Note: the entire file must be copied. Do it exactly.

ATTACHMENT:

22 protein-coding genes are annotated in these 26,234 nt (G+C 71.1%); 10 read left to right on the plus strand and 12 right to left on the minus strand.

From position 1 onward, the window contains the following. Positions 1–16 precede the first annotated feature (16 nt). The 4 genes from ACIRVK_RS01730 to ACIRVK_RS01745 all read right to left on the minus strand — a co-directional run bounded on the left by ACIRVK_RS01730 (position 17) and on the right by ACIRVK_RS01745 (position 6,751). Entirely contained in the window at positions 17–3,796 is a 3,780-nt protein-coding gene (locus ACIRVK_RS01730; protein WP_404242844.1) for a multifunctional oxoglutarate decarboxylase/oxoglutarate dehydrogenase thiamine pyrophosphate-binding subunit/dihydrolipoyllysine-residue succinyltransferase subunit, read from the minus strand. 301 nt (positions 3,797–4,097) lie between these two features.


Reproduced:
22 protein-coding genes are annotated in these 26,234 nt (G+C 71.1%); 10 read left to right on the plus strand and 12 right to left on the minus strand.

From position 1 onward, the window contains the following. Positions 1–16 precede the first annotated feature (16 nt). The 4 genes from ACIRVK_RS01730 to ACIRVK_RS01745 all read right to left on the minus strand — a co-directional run bounded on the left by ACIRVK_RS01730 (position 17) and on the right by ACIRVK_RS01745 (position 6,751). Entirely contained in the window at positions 17–3,796 is a 3,780-nt protein-coding gene (locus ACIRVK_RS01730; protein WP_404242844.1) for a multifunctional oxoglutarate decarboxylase/oxoglutarate dehydrogenase thiamine pyrophosphate-binding subunit/dihydrolipoyllysine-residue succinyltransferase subunit, read from the minus strand. 301 nt (positions 3,797–4,097) lie between these two features.